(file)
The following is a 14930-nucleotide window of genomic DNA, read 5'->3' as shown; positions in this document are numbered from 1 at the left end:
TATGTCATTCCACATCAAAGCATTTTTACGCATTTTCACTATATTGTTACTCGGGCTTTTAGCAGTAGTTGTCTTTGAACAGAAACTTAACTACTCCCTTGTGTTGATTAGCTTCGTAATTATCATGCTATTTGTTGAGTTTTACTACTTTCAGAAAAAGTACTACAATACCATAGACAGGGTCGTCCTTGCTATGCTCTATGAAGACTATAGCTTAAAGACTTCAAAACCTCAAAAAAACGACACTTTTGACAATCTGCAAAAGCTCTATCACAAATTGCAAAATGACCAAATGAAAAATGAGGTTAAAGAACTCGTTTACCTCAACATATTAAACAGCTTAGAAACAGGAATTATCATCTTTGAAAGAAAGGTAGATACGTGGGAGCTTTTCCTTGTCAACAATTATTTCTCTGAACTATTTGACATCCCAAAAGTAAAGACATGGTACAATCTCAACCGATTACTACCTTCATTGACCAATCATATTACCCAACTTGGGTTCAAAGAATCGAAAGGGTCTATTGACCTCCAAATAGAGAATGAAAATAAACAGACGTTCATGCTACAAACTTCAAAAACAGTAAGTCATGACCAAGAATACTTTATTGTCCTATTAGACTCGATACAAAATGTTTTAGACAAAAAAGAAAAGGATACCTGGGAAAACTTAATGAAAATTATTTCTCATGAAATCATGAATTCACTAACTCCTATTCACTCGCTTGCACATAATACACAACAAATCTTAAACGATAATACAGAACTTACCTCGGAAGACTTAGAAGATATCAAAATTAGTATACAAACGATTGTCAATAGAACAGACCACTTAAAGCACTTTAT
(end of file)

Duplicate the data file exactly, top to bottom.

The following is a 14930-nucleotide window of genomic DNA, read 5'->3' as shown; positions in this document are numbered from 1 at the left end:
TATGTCATTCCACATCAAAGCATTTTTACGCATTTTCACTATATTGTTACTCGGGCTTTTAGCAGTAGTTGTCTTTGAACAGAAACTTAACTACTCCCTTGTGTTGATTAGCTTCGTAATTATCATGCTATTTGTTGAGTTTTACTACTTTCAGAAAAAGTACTACAATACCATAGACAGGGTCGTCCTTGCTATGCTCTATGAAGACTATAGCTTAAAGACTTCAAAACCTCAAAAAAACGACACTTTTGACAATCTGCAAAAGCTCTATCACAAATTGCAAAATGACCAAATGAAAAATGAGGTTAAAGAACTCGTTTACCTCAACATATTAAACAGCTTAGAAACAGGAATTATCATCTTTGAAAGAAAGGTAGATACGTGGGAGCTTTTCCTTGTCAACAATTATTTCTCTGAACTATTTGACATCCCAAAAGTAAAGACATGGTACAATCTCAACCGATTACTACCTTCATTGACCAATCATATTACCCAACTTGGGTTCAAAGAATCGAAAGGGTCTATTGACCTCCAAATAGAGAATGAAAATAAACAGACGTTCATGCTACAAACTTCAAAAACAGTAAGTCATGACCAAGAATACTTTATTGTCCTATTAGACTCGATACAAAATGTTTTAGACAAAAAAGAAAAGGATACCTGGGAAAACTTAATGAAAATTATTTCTCATGAAATCATGAATTCACTAACTCCTATTCACTCGCTTGCACATAATACACAACAAATCTTAAACGATAATACAGAACTTACCTCGGAAGACTTAGAAGATATCAAAATTAGTATACAAACGATTGTCAATAGAACAGACCACTTAAAGCACTTTAT